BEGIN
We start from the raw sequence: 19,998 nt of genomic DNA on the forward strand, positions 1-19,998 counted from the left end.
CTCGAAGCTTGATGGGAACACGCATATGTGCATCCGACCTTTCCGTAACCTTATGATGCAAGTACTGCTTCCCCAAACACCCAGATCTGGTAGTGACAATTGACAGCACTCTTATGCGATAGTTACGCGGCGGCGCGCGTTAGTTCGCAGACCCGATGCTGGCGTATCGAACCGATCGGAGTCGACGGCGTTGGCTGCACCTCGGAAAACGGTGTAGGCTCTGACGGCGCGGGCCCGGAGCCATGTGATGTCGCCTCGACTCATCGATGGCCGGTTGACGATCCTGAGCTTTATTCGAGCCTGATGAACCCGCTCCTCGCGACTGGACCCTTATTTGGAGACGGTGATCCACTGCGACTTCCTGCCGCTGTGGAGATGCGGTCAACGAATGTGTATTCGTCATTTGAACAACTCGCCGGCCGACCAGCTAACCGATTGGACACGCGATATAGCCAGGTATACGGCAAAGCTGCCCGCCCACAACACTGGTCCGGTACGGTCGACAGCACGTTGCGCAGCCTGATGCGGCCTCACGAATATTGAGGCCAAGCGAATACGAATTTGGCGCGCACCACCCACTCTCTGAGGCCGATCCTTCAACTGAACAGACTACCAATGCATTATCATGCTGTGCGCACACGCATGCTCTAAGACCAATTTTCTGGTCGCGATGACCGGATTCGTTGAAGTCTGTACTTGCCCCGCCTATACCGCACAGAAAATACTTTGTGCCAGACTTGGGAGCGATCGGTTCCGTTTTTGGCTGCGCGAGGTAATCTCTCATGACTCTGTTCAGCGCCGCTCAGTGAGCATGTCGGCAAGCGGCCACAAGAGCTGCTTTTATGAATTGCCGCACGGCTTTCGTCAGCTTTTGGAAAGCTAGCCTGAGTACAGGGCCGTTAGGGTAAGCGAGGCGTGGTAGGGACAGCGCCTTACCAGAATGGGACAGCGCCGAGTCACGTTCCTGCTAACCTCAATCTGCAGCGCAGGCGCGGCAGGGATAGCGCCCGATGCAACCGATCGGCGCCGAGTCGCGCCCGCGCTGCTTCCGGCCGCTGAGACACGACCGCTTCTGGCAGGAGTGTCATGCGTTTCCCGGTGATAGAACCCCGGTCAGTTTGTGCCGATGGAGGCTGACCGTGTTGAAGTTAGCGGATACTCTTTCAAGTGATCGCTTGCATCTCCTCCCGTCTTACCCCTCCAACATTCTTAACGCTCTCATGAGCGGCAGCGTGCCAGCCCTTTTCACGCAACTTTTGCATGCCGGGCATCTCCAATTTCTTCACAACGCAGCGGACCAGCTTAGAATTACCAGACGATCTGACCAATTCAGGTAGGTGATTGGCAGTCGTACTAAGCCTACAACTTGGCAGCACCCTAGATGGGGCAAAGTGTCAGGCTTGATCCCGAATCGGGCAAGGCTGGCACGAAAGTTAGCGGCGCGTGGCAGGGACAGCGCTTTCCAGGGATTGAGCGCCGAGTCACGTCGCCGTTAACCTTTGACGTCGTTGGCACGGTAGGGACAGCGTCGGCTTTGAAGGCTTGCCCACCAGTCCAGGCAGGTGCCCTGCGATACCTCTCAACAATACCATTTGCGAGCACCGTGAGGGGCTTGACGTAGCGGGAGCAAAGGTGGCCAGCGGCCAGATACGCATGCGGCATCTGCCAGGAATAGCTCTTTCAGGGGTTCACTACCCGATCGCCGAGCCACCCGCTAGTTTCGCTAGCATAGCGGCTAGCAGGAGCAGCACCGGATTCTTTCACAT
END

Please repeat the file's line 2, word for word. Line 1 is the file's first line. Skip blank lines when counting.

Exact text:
CTCGAAGCTTGATGGGAACACGCATATGTGCATCCGACCTTTCCGTAACCTTATGATGCAAGTACTGCTTCCCCAAACACCCAGATCTGGTAGTGACAATTGACAGCACTCTTATGCGATAGTTACGCGGCGGCGCGCGTTAGTTCGCAGACCCGATGCTGGCGTATCGAACCGATCGGAGTCGACGGCGTTGGCTGCACCTCGGAAAACGGTGTAGGCTCTGACGGCGCGGGCCCGGAGCCATGTGATGTCGCCTCGACTCATCGATGGCCGGTTGACGATCCTGAGCTTTATTCGAGCCTGATGAACCCGCTCCTCGCGACTGGACCCTTATTTGGAGACGGTGATCCACTGCGACTTCCTGCCGCTGTGGAGATGCGGTCAACGAATGTGTATTCGTCATTTGAACAACTCGCCGGCCGACCAGCTAACCGATTGGACACGCGATATAGCCAGGTATACGGCAAAGCTGCCCGCCCACAACACTGGTCCGGTACGGTCGACAGCACGTTGCGCAGCCTGATGCGGCCTCACGAATATTGAGGCCAAGCGAATACGAATTTGGCGCGCACCACCCACTCTCTGAGGCCGATCCTTCAACTGAACAGACTACCAATGCATTATCATGCTGTGCGCACACGCATGCTCTAAGACCAATTTTCTGGTCGCGATGACCGGATTCGTTGAAGTCTGTACTTGCCCCGCCTATACCGCACAGAAAATACTTTGTGCCAGACTTGGGAGCGATCGGTTCCGTTTTTGGCTGCGCGAGGTAATCTCTCATGACTCTGTTCAGCGCCGCTCAGTGAGCATGTCGGCAAGCGGCCACAAGAGCTGCTTTTATGAATTGCCGCACGGCTTTCGTCAGCTTTTGGAAAGCTAGCCTGAGTACAGGGCCGTTAGGGTAAGCGAGGCGTGGTAGGGACAGCGCCTTACCAGAATGGGACAGCGCCGAGTCACGTTCCTGCTAACCTCAATCTGCAGCGCAGGCGCGGCAGGGATAGCGCCCGATGCAACCGATCGGCGCCGAGTCGCGCCCGCGCTGCTTCCGGCCGCTGAGACACGACCGCTTCTGGCAGGAGTGTCATGCGTTTCCCGGTGATAGAACCCCGGTCAGTTTGTGCCGATGGAGGCTGACCGTGTTGAAGTTAGCGGATACTCTTTCAAGTGATCGCTTGCATCTCCTCCCGTCTTACCCCTCCAACATTCTTAACGCTCTCATGAGCGGCAGCGTGCCAGCCCTTTTCACGCAACTTTTGCATGCCGGGCATCTCCAATTTCTTCACAACGCAGCGGACCAGCTTAGAATTACCAGACGATCTGACCAATTCAGGTAGGTGATTGGCAGTCGTACTAAGCCTACAACTTGGCAGCACCCTAGATGGGGCAAAGTGTCAGGCTTGATCCCGAATCGGGCAAGGCTGGCACGAAAGTTAGCGGCGCGTGGCAGGGACAGCGCTTTCCAGGGATTGAGCGCCGAGTCACGTCGCCGTTAACCTTTGACGTCGTTGGCACGGTAGGGACAGCGTCGGCTTTGAAGGCTTGCCCACCAGTCCAGGCAGGTGCCCTGCGATACCTCTCAACAATACCATTTGCGAGCACCGTGAGGGGCTTGACGTAGCGGGAGCAAAGGTGGCCAGCGGCCAGATACGCATGCGGCATCTGCCAGGAATAGCTCTTTCAGGGGTTCACTACCCGATCGCCGAGCCACCCGCTAGTTTCGCTAGCATAGCGGCTAGCAGGAGCAGCACCGGATTCTTTCACAT